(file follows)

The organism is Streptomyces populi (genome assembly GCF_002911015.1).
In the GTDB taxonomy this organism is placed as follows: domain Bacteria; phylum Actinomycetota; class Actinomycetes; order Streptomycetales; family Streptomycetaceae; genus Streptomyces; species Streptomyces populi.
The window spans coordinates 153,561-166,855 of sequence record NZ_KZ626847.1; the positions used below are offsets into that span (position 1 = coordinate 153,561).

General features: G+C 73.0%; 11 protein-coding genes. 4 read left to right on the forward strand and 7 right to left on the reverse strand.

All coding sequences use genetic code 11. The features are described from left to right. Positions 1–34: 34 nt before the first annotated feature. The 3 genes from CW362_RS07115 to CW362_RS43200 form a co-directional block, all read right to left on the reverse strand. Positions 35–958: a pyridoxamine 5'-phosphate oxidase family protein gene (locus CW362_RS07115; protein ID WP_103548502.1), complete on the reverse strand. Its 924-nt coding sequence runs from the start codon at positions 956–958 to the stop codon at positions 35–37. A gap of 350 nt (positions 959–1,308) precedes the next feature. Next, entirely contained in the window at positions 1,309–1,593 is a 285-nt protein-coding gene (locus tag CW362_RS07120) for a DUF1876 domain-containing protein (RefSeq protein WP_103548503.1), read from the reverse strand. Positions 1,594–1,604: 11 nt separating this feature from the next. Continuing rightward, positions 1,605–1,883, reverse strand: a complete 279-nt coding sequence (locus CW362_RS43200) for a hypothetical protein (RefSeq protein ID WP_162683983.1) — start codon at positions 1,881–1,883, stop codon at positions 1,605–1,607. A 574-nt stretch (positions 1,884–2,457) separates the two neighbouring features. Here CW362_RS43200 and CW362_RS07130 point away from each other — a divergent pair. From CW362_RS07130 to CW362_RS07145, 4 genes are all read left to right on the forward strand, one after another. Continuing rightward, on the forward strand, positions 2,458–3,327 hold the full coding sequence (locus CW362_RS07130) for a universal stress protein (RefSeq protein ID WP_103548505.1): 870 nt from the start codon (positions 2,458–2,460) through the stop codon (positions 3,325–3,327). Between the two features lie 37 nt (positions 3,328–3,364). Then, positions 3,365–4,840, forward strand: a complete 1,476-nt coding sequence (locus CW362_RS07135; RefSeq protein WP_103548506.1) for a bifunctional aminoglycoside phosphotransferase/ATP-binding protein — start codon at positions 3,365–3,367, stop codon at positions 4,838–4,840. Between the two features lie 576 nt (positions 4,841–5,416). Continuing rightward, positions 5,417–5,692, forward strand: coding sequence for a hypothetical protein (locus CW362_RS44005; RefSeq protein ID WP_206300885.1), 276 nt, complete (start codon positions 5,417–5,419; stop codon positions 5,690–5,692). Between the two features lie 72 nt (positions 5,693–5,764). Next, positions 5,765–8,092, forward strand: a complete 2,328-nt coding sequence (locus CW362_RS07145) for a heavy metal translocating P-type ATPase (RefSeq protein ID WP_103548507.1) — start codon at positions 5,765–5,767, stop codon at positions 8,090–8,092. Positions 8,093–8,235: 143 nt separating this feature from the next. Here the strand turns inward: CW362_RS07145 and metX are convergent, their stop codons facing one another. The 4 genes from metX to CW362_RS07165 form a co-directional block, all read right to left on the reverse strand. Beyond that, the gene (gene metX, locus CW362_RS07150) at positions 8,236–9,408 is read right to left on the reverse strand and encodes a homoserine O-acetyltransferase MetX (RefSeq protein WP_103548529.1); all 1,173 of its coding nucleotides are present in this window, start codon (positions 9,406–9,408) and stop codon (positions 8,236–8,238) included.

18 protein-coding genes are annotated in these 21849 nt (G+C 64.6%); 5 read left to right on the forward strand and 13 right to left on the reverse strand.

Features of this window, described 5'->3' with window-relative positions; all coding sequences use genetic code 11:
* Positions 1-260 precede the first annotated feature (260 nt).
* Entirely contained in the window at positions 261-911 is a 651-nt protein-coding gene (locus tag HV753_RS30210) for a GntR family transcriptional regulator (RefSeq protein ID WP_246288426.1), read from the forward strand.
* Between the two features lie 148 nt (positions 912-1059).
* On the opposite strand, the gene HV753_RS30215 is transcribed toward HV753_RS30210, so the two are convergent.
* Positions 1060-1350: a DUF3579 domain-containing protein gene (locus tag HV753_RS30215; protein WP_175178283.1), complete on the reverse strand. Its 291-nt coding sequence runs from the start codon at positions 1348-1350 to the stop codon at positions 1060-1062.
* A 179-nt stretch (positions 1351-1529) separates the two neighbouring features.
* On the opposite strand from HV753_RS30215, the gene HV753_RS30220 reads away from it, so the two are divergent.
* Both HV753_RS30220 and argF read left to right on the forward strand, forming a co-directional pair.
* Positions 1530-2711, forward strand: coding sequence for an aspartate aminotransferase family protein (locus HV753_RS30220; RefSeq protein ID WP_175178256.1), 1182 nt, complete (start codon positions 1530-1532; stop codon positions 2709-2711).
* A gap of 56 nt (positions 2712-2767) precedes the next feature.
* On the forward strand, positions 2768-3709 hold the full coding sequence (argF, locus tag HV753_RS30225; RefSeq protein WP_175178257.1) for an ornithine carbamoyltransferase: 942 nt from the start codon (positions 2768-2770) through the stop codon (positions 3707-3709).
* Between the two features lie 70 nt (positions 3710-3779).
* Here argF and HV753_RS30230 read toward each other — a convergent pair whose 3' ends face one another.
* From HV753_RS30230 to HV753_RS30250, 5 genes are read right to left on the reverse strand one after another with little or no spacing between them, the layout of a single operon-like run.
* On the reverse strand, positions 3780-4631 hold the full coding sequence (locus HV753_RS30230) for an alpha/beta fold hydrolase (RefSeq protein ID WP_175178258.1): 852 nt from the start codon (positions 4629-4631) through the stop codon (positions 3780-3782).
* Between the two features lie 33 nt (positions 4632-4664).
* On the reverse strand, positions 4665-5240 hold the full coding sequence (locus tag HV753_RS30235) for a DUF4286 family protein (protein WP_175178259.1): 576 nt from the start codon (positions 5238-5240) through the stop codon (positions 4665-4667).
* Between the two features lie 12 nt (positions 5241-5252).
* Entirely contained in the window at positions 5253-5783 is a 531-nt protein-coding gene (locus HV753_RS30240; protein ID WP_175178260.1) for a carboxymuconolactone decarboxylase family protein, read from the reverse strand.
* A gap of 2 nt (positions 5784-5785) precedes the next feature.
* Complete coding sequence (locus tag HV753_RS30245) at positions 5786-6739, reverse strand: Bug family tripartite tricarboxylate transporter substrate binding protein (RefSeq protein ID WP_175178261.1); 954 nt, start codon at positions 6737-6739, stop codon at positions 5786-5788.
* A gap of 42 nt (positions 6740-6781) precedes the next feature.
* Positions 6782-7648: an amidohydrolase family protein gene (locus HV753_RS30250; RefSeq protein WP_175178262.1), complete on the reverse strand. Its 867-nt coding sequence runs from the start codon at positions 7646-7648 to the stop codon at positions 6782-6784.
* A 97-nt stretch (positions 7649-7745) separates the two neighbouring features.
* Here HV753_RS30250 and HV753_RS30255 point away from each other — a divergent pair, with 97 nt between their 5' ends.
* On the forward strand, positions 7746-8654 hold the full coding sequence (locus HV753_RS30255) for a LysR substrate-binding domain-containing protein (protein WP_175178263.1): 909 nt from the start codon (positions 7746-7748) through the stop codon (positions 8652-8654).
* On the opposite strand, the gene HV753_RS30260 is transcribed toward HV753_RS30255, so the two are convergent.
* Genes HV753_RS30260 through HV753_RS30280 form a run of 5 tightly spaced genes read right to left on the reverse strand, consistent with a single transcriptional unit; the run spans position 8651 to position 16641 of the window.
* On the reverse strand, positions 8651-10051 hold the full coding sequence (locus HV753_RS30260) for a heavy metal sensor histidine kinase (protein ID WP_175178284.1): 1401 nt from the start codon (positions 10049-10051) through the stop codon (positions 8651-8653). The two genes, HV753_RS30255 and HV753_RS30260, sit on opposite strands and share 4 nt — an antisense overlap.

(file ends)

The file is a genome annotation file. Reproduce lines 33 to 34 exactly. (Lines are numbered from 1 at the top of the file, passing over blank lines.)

* On the forward strand, positions 7746-8654 hold the full coding sequence (locus HV753_RS30255) for a LysR substrate-binding domain-containing protein (protein WP_175178263.1): 909 nt from the start codon (positions 7746-7748) through the stop codon (positions 8652-8654).
* On the opposite strand, the gene HV753_RS30260 is transcribed toward HV753_RS30255, so the two are convergent.